Seize the Moment for Structural Change
As published in the Education Experts blog
The following comment was coauthored by Education Resource Strategies Founder Karen Miles and Managing Director Karen Baroody.
Do the Common Core Standards raise the bar for already struggling districts? Absolutely. Is that challenge overwhelming? It could be. But how can we instead turn it into an opportunity, as the Carnegie Report suggests, to “redesign how schools actually work for students and teachers?”
Many states and districts are thinking hard about how to provide more professional development for teachers around the Common Core, and how to ensure the technical infrastructure is there to administer the assessments. But as the authors and all the respondents to date seem to agree, those efforts, while important, only scratch the surface for what is really needed to bring all students up to these new standards.
There is renewed and welcome national energy around efforts to improve teaching quality. But even the best teachers cannot bring a student who enters high school three years behind grade level up to standard in a single 45-minute instructional period each day.
Instead, we need to radically rethink both how schools are organized and how school systems are structured to support them. The schools that we have studied who are succeeding with the highest need students do not rely on a single strategy or program. They define a clear instructional vision and then very intentionally organize all of their resources – people, time, technology, and money – in order to support those resources in four important ways:
- TheyPrioritize Teaching Effectivenessby organizing and growing teaching talent to maximize student learning and continuous teacher improvement. This is about more than just hiring the best and firing the worst teachers. It is about structuring their jobs to promote ongoing development and to leverage individual strengths (through structures like job levels, teacher teaming and teacher leadership, and other differentiated roles).
- TheyTarget Individual Attentionby create targeted individual and small group instruction and personal learning environments. Sometimes schools achieve this through being small; but often they are larger and take advantage of that size to continuously group and regroup students with teachers (or technology) according to their immediate learning or other needs.
- TheyMaximize Academic Timeby organizing time strategically and varying it based on student needs. This looks very different than the standard 7-period day. It may include extended time for struggling students, and progression based on mastery instead of seat time.
- And theyMinimize Non-instructional Spendingby investing efficiently in non-instructional supports. High performing schools assess every position and dollar spent to ensure it supports the instructional vision and look for creative ways to deliver non-core subjects and services including partnering with community organizations.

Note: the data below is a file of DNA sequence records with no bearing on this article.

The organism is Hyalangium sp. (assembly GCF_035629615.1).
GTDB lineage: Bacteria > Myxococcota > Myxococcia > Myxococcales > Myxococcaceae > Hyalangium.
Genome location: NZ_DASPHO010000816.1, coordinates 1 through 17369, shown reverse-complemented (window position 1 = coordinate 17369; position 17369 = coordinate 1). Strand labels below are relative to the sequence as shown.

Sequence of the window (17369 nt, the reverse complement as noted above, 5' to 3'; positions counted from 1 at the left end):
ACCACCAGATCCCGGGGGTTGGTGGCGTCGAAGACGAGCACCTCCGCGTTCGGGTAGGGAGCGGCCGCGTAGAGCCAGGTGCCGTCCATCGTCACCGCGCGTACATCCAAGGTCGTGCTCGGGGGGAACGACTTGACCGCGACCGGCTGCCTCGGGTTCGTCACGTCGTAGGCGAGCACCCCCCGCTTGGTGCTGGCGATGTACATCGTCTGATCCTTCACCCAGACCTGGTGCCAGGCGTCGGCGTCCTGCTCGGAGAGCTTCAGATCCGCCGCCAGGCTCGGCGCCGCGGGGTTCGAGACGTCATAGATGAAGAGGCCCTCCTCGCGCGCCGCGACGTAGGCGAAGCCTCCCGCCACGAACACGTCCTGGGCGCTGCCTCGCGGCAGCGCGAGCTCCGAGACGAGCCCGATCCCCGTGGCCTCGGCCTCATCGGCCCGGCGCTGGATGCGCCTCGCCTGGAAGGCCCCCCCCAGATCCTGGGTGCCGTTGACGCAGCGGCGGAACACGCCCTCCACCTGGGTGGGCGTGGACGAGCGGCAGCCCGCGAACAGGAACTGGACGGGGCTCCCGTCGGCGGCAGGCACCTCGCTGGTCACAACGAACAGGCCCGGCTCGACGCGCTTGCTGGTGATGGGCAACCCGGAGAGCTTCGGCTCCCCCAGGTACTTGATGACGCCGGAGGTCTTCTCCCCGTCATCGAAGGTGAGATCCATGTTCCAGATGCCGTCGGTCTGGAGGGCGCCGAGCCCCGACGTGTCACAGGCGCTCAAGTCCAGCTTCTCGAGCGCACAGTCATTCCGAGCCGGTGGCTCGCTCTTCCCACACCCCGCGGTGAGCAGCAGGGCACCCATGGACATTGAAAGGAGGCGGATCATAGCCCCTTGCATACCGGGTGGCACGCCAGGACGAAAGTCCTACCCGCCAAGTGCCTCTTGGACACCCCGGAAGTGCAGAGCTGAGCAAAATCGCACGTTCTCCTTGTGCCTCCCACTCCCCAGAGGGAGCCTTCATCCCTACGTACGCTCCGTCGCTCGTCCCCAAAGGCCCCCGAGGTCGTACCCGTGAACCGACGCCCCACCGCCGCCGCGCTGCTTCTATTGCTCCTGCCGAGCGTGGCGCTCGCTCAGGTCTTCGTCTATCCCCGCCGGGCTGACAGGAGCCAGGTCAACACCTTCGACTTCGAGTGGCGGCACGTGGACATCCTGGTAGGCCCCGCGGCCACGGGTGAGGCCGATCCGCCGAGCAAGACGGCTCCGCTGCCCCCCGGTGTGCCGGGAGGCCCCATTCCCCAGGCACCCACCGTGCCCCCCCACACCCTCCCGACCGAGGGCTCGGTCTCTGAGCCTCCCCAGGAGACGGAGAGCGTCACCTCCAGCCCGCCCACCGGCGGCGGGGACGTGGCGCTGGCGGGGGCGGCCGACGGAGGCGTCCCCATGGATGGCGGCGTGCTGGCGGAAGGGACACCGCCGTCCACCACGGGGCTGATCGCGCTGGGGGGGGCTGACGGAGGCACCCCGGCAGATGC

Without making these structural changes, schools will not be able to achieve the design principles that are laid out by Hamilton and Mackinnon. And unfortunately, current state and district rules and collective bargaining agreements do more to constrain schools from moving in this direction than to encourage this new vision. But school systems can help. To create sustainable systems of high-performing schools, districts and states need to:
- Build school leadership capacity in strategic resource use by providing principals with better data about students and teachers; training on the strategic use of resources; and state-of-the-art strategic designs that include course offerings, staffing and teacher team configurations, schedules, student grouping, and interventions.
- Give school leaders flexibility in the use of school-level resources by easing typical restrictions on funding, hiring, staffing, and time allocation.
- Create joint accountability for strategic resource use and school performance by clearly defining standards and measures and providing tools and support for ongoing evaluation, adjustment, and improvement. District supervision must be less about enforcing a specific use of resources and more about supporting schools in creating effective designs within their individual resource contexts.
Making these changes is not easy. Implementing them means dismantling structures, processes, policies, and regulations that have, in many cases, existed for decades. It means changing the way teachers, school and district leaders think about and perform their jobs. It means changing the way we all think of a “class” or even a “school.” It will be messy, politically charged and emotionally difficult. The good news is that we are seeing maverick leaders in traditional districts and charter schools reinventing how schools look even now – the challenge is to find ways to scale and continue improving these designs and we owe it to our nation’s children to figure it out.